New Delhi: Ahmad Massoud, the son of Ahmad Shah Massoud who was one of the main leaders of Afghanistan's anti-Soviet resistance in the 1980s said that Panjshir valley will not be handed over to the Taliban.
The statement assumes significance as reports surfaced of the Taliban heading towards Panjshir province, the only anti-Taliban outpost that is yet to surrender or overthrown. However, Massoud firmly said that resistance fighters will be ready to fight back if the extremist group tries to seize it, reports Al Arabiya.
"We confronted the Soviet Union, and we will be able to confront the Taliban," Ahmad Massoud was quoted as saying.
The Taliban told Massoud he had four hours to give up Panjshir valley, north of Kabul, where the 32-year-old and Vice President of Afghanistan Amrullah Saleh is holed up. Massoud said he would not surrender areas under his control to the Taliban.
Former First Vice President Amrullah Saleh and former Acting Defence Minister Bismillah Muhammadi are two prominent figures who back Ahamd Masoud against the Taliban and has named the battle, resistance.
Meanwhile, Taliban was also quoted as saying that that their fighters are heading towards Panjshir province. According to Afghan media reports, Taliban on Sunday claimed meeting with no resistance on the way to Panjshir province and are now getting closer to the spot.
Masoud in a recent telephonic interview with a global wire service said that he is willing to negotiate with the Taliban and considers the negotiations to be the only way forward.
The Taliban's political office spokesperson, Naeem Wardak also said on Sunday that their policy is to negotiate and settle everything through negotiations.He hopefully said to get the people and tribal leaders of Panjshir province to join them and prevent violence.
Meanwhile, in a Washington Post editorial, Ahmad Massoud said members of the Afghan military had rallied to his cause ahead of the Taliban's seizure of the country "because we knew this day might come".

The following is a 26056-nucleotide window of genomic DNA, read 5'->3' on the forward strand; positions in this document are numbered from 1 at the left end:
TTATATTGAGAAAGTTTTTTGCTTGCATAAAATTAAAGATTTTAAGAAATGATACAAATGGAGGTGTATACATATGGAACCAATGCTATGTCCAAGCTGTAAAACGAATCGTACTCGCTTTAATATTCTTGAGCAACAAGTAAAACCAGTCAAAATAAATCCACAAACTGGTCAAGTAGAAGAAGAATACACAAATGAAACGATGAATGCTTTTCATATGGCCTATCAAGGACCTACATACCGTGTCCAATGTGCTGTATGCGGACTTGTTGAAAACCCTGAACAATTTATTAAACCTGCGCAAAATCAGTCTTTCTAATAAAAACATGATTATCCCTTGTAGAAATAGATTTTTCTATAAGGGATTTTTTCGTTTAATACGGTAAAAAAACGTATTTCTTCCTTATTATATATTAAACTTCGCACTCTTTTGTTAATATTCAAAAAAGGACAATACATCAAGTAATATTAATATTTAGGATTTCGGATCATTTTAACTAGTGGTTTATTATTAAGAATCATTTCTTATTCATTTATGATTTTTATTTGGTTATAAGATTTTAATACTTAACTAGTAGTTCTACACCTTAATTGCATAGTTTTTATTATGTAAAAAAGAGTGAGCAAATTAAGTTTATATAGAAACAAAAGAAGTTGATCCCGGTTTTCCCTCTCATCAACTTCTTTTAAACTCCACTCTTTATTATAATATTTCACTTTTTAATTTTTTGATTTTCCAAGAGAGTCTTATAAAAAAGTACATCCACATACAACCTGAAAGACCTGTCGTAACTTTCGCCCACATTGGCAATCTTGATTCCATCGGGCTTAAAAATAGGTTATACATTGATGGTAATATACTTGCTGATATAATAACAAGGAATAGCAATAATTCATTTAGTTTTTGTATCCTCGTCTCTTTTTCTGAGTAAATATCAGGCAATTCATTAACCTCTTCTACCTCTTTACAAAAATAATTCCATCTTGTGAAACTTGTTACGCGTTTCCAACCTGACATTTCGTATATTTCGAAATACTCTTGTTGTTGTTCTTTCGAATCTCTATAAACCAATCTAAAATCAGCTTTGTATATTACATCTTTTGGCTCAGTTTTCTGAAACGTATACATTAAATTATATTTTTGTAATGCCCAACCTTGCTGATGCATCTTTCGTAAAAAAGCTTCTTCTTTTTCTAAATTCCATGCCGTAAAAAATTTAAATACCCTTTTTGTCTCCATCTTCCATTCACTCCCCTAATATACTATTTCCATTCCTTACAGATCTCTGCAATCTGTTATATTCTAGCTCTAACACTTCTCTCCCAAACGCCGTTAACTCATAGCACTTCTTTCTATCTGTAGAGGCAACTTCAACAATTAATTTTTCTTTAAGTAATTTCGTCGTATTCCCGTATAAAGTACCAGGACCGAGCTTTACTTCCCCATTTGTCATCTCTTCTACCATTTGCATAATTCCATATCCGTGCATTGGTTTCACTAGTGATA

"We have stores of ammunition and arms that we have patiently collected since my father's time," he said in the editorial, adding that some of the forces who had joined him had brought their weapons.
"If Taliban warlords launch an assault, they will, of course, face staunch resistance from us," he said.
A Hindustan Times report quoted French philosopher Bernard-Henri Lévy as having said that he just spoke to Ahmad Massoud on the phone. According to Levy, Massoud said that "I am the son of Ahmad Shah Massoud; surrender is not part of my vocabulary." says the report.
"This is the start. The Resistance has just begun", Massoud said to Levy, says the report.
However, Massoud told Al Arabiya that he was ready to forgive the Taliban for killing his father if the conditions for peace and security in Afghanistan are met.
His father was killed just days before the September 11, 2001 attacks on the US by al-Qaeda militants who enjoyed Afghan sanctuary during the Taliban rule. Ahmad Shah Massoud's name continues to carry huge weight both in Afghanistan and around the world.
Panjshir province in the northwest of Kabul is a mountainous valley known as the land of lions. The geography is now home to hundreds of Afghan National Defence and Security forces, Special Forces, and militia that are being led by Ahmad Massoud.
The Valley, which never fell to the Taliban during the civil war of the 1990s and was not conquered by the Soviets a decade earlier, is now Afghanistan's last remaining holdout against the Sunni Pashtun forces.